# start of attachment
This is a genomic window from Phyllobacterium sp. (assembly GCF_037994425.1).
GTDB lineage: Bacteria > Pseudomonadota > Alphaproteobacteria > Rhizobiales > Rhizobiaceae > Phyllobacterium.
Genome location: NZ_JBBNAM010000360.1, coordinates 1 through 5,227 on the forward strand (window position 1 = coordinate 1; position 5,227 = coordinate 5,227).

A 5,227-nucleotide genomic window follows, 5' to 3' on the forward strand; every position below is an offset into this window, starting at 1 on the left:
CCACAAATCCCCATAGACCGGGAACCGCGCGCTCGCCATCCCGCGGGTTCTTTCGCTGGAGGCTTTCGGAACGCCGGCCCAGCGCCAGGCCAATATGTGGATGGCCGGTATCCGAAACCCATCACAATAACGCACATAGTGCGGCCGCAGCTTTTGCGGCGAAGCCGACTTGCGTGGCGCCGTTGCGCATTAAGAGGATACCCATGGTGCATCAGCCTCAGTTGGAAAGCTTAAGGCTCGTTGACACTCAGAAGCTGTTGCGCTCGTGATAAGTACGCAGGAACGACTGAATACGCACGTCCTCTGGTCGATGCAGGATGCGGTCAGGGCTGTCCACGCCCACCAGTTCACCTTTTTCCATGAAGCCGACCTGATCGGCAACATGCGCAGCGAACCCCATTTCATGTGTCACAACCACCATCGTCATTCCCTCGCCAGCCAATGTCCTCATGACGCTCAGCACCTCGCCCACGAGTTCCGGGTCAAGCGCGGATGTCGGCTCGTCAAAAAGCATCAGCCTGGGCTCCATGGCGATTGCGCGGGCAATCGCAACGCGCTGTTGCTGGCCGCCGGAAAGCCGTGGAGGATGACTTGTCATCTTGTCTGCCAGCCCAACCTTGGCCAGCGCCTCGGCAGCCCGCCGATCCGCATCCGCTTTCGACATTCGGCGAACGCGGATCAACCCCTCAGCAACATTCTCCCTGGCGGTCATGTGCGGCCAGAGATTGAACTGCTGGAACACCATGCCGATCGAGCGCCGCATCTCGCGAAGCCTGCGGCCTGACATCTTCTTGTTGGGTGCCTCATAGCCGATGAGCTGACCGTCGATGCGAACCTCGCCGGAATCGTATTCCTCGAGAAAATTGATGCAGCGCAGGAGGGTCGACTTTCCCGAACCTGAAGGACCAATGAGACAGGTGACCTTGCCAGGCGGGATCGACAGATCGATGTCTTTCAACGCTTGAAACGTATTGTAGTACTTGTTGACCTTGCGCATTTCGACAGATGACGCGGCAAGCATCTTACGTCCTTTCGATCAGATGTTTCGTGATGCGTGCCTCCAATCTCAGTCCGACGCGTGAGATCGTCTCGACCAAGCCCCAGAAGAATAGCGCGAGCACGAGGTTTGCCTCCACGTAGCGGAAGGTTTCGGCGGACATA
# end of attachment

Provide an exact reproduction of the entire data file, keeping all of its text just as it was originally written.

This is a genomic window from Phyllobacterium sp. (assembly GCF_037994425.1).
GTDB lineage: Bacteria > Pseudomonadota > Alphaproteobacteria > Rhizobiales > Rhizobiaceae > Phyllobacterium.
Genome location: NZ_JBBNAM010000360.1, coordinates 1 through 5,227 on the forward strand (window position 1 = coordinate 1; position 5,227 = coordinate 5,227).

A 5,227-nucleotide genomic window follows, 5' to 3' on the forward strand; every position below is an offset into this window, starting at 1 on the left:
CCACAAATCCCCATAGACCGGGAACCGCGCGCTCGCCATCCCGCGGGTTCTTTCGCTGGAGGCTTTCGGAACGCCGGCCCAGCGCCAGGCCAATATGTGGATGGCCGGTATCCGAAACCCATCACAATAACGCACATAGTGCGGCCGCAGCTTTTGCGGCGAAGCCGACTTGCGTGGCGCCGTTGCGCATTAAGAGGATACCCATGGTGCATCAGCCTCAGTTGGAAAGCTTAAGGCTCGTTGACACTCAGAAGCTGTTGCGCTCGTGATAAGTACGCAGGAACGACTGAATACGCACGTCCTCTGGTCGATGCAGGATGCGGTCAGGGCTGTCCACGCCCACCAGTTCACCTTTTTCCATGAAGCCGACCTGATCGGCAACATGCGCAGCGAACCCCATTTCATGTGTCACAACCACCATCGTCATTCCCTCGCCAGCCAATGTCCTCATGACGCTCAGCACCTCGCCCACGAGTTCCGGGTCAAGCGCGGATGTCGGCTCGTCAAAAAGCATCAGCCTGGGCTCCATGGCGATTGCGCGGGCAATCGCAACGCGCTGTTGCTGGCCGCCGGAAAGCCGTGGAGGATGACTTGTCATCTTGTCTGCCAGCCCAACCTTGGCCAGCGCCTCGGCAGCCCGCCGATCCGCATCCGCTTTCGACATTCGGCGAACGCGGATCAACCCCTCAGCAACATTCTCCCTGGCGGTCATGTGCGGCCAGAGATTGAACTGCTGGAACACCATGCCGATCGAGCGCCGCATCTCGCGAAGCCTGCGGCCTGACATCTTCTTGTTGGGTGCCTCATAGCCGATGAGCTGACCGTCGATGCGAACCTCGCCGGAATCGTATTCCTCGAGAAAATTGATGCAGCGCAGGAGGGTCGACTTTCCCGAACCTGAAGGACCAATGAGACAGGTGACCTTGCCAGGCGGGATCGACAGATCGATGTCTTTCAACGCTTGAAACGTATTGTAGTACTTGTTGACCTTGCGCATTTCGACAGATGACGCGGCAAGCATCTTACGTCCTTTCGATCAGATGTTTCGTGATGCGTGCCTCCAATCTCAGTCCGACGCGTGAGATCGTCTCGACCAAGCCCCAGAAGAATAGCGCGAGCACGAGGTTTGCCTCCACGTAGCGGAAGGTTTCGGCGGACATA